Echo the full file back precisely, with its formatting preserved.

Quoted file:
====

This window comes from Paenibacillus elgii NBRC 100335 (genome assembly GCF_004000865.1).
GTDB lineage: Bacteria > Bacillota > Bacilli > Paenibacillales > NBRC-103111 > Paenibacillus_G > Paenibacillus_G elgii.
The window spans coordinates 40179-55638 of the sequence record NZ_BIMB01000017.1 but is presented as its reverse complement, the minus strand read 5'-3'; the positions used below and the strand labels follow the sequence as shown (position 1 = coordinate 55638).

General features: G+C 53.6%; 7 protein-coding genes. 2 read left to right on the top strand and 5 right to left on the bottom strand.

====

This window comes from Paenibacillus elgii NBRC 100335 (genome assembly GCF_004000865.1).
GTDB lineage: Bacteria > Bacillota > Bacilli > Paenibacillales > NBRC-103111 > Paenibacillus_G > Paenibacillus_G elgii.
The window spans coordinates 40179-55638 of the sequence record NZ_BIMB01000017.1 but is presented as its reverse complement, the minus strand read 5'-3'; the positions used below and the strand labels follow the sequence as shown (position 1 = coordinate 55638).

General features: G+C 53.6%; 7 protein-coding genes. 2 read left to right on the top strand and 5 right to left on the bottom strand.